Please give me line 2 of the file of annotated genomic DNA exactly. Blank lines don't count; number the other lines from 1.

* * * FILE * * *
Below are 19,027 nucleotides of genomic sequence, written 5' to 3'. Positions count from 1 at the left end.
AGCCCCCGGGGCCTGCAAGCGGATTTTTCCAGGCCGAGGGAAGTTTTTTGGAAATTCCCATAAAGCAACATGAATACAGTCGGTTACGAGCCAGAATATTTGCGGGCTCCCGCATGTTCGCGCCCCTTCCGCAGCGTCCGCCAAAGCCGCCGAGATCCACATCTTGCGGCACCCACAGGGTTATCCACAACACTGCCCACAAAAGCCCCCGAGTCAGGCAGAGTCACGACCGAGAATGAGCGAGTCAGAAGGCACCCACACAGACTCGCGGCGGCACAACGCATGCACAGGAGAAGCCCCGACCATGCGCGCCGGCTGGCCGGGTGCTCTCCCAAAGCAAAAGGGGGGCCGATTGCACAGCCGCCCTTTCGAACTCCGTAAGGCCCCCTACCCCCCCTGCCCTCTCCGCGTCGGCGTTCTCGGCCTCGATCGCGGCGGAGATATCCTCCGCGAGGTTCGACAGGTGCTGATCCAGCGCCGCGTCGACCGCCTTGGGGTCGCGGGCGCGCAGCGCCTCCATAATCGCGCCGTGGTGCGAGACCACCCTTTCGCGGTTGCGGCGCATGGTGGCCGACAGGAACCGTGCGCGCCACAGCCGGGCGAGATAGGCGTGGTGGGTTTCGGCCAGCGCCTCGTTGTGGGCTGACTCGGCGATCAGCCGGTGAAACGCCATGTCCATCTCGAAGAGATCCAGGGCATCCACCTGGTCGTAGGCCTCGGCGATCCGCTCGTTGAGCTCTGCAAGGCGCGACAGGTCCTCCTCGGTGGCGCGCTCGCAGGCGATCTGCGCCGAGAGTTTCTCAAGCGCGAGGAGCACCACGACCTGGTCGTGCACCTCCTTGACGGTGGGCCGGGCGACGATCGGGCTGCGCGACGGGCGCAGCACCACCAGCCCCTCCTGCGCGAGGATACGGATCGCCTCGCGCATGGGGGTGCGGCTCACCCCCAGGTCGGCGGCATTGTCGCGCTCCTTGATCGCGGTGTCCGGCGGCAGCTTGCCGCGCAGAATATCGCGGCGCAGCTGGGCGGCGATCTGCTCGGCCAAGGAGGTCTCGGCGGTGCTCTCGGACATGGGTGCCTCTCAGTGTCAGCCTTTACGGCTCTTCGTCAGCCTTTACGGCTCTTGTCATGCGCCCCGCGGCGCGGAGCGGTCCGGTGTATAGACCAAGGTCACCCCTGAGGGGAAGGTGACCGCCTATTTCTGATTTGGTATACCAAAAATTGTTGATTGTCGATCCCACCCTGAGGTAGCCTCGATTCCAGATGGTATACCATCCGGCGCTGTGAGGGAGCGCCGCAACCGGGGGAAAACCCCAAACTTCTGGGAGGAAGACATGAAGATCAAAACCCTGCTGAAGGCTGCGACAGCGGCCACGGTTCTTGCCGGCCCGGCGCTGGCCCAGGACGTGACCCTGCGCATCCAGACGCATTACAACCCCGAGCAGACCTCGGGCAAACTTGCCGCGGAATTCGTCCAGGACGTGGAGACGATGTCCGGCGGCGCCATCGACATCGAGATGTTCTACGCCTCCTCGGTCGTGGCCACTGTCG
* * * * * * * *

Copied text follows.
AGCCCCCGGGGCCTGCAAGCGGATTTTTCCAGGCCGAGGGAAGTTTTTTGGAAATTCCCATAAAGCAACATGAATACAGTCGGTTACGAGCCAGAATATTTGCGGGCTCCCGCATGTTCGCGCCCCTTCCGCAGCGTCCGCCAAAGCCGCCGAGATCCACATCTTGCGGCACCCACAGGGTTATCCACAACACTGCCCACAAAAGCCCCCGAGTCAGGCAGAGTCACGACCGAGAATGAGCGAGTCAGAAGGCACCCACACAGACTCGCGGCGGCACAACGCATGCACAGGAGAAGCCCCGACCATGCGCGCCGGCTGGCCGGGTGCTCTCCCAAAGCAAAAGGGGGGCCGATTGCACAGCCGCCCTTTCGAACTCCGTAAGGCCCCCTACCCCCCCTGCCCTCTCCGCGTCGGCGTTCTCGGCCTCGATCGCGGCGGAGATATCCTCCGCGAGGTTCGACAGGTGCTGATCCAGCGCCGCGTCGACCGCCTTGGGGTCGCGGGCGCGCAGCGCCTCCATAATCGCGCCGTGGTGCGAGACCACCCTTTCGCGGTTGCGGCGCATGGTGGCCGACAGGAACCGTGCGCGCCACAGCCGGGCGAGATAGGCGTGGTGGGTTTCGGCCAGCGCCTCGTTGTGGGCTGACTCGGCGATCAGCCGGTGAAACGCCATGTCCATCTCGAAGAGATCCAGGGCATCCACCTGGTCGTAGGCCTCGGCGATCCGCTCGTTGAGCTCTGCAAGGCGCGACAGGTCCTCCTCGGTGGCGCGCTCGCAGGCGATCTGCGCCGAGAGTTTCTCAAGCGCGAGGAGCACCACGACCTGGTCGTGCACCTCCTTGACGGTGGGCCGGGCGACGATCGGGCTGCGCGACGGGCGCAGCACCACCAGCCCCTCCTGCGCGAGGATACGGATCGCCTCGCGCATGGGGGTGCGGCTCACCCCCAGGTCGGCGGCATTGTCGCGCTCCTTGATCGCGGTGTCCGGCGGCAGCTTGCCGCGCAGAATATCGCGGCGCAGCTGGGCGGCGATCTGCTCGGCCAAGGAGGTCTCGGCGGTGCTCTCGGACATGGGTGCCTCTCAGTGTCAGCCTTTACGGCTCTTCGTCAGCCTTTACGGCTCTTGTCATGCGCCCCGCGGCGCGGAGCGGTCCGGTGTATAGACCAAGGTCACCCCTGAGGGGAAGGTGACCGCCTATTTCTGATTTGGTATACCAAAAATTGTTGATTGTCGATCCCACCCTGAGGTAGCCTCGATTCCAGATGGTATACCATCCGGCGCTGTGAGGGAGCGCCGCAACCGGGGGAAAACCCCAAACTTCTGGGAGGAAGACATGAAGATCAAAACCCTGCTGAAGGCTGCGACAGCGGCCACGGTTCTTGCCGGCCCGGCGCTGGCCCAGGACGTGACCCTGCGCATCCAGACGCATTACAACCCCGAGCAGACCTCGGGCAAACTTGCCGCGGAATTCGTCCAGGACGTGGAGACGATGTCCGGCGGCGCCATCGACATCGAGATGTTCTACGCCTCCTCGGTCGTGGCCACTGTCG